I guess it's just the social environment I was raised in, but I don't find somebody to be unfit as a judge just because as a teenager they drank a lot and hooked up with girls.  So did I.  So did almost every guy I know.
but he was a virgin, so why is boasting about sexual conquests when he had known?

Re: Justice Kennedy retiring-Kavanaugh procedings
« Reply #788 on: September 25, 2018, 12:42:32 PM »

Online Roy H.

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Welp, one of Kavanaugh's defenders has jumped ship after she learned of an offensive yearbook reference to her.

https://www.nytimes.com/2018/09/24/business/brett-kavanaugh-yearbook-renate.html?action=click&module=Top%20Stories&pgtype=Homepage

Interestingly, there is a reference to "boofing" in the yearbook page. Could be a kayaking maneuver.... or it could be the other thing. There are a lot of things in that yearbook page that are party-related, and likely lewd. "FFFFFFFourth of July" is another.

https://heavy.com/news/2018/09/brett-kavanaugh-yearbook-fffffffourth-of-july/

Is the urban dictionary accurate dating back to 35 years?  Kavanaugh added another "F" or four.

I do think the "Renate" reference is probably a sexual boast, which is conclusive proof that Kavanaugh was...  a teenager male who was interested in sex? 

I guess it's just the social environment I was raised in, but I don't find somebody to be unfit as a judge just because as a teenager they drank a lot and hooked up with girls.  So did I.  So did almost every guy I know.
but he was a virgin, so why is boasting about sexual conquests when he had known?

Eh.  Young guys lie about that all the time.  Maybe he lied about who he hooked up with.  My guess is that Ruth Bader Ginsburg told a fib or too in her high school days, too. 

I mean, I think it's ridiculously stupid, but if the Senate wants to cross-examine him about his roommate and who he may or may not have gotten to second base with, they certainly can do so.  Frankly, I don't care how much he drank or how many girls he had consensual sex with.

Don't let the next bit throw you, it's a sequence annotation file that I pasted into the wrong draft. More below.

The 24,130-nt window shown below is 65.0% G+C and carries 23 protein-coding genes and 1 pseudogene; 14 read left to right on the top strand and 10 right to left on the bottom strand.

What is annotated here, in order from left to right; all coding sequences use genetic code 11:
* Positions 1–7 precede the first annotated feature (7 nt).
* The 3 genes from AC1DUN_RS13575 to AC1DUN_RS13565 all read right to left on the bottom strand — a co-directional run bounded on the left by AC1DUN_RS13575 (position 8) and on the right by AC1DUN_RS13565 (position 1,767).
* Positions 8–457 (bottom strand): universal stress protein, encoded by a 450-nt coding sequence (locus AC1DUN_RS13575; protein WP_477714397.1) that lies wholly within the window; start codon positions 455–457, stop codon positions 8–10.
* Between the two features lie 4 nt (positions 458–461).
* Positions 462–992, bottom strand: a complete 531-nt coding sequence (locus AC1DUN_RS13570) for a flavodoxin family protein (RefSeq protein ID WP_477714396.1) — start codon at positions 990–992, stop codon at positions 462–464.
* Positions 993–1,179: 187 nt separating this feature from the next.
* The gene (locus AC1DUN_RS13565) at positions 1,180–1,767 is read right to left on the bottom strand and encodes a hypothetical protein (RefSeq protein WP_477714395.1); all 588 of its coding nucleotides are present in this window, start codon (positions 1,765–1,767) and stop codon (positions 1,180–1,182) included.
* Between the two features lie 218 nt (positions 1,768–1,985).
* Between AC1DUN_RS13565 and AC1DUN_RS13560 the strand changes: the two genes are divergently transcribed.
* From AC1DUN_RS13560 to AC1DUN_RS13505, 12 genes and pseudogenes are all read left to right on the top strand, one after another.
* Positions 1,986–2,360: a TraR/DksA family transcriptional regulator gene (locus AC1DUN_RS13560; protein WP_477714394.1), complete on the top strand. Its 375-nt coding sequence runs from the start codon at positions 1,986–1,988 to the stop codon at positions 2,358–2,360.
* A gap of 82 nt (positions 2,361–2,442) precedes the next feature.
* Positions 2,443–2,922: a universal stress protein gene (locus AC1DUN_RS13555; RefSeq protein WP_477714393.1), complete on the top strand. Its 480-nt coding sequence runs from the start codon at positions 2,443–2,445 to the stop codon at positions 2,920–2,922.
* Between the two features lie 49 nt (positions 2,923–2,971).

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Re: Justice Kennedy retiring-Kavanaugh procedings
« Reply #789 on: September 25, 2018, 12:45:53 PM »

Offline fairweatherfan

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I do think the "Renate" reference is probably a sexual boast, which is conclusive proof that Kavanaugh was...  a teenager male who was interested in sex? 

I guess it's just the social environment I was raised in, but I don't find somebody to be unfit as a judge just because as a teenager they drank a lot and hooked up with girls.  So did I.  So did almost every guy I know.

If it was a (accurate) sexual boast, that is conclusive proof that he's lied, right now in the present, about that relationship and probably in his self-offered statement that he was a virgin.

That's the part that keeps getting glossed over - something less than criminal but unseemly from the past, or a minor criminal act like repeated underage drinking, could easily be excusable if the candidate's strong enough in other regards, but lying about it right now would be a current, ongoing, major character issue.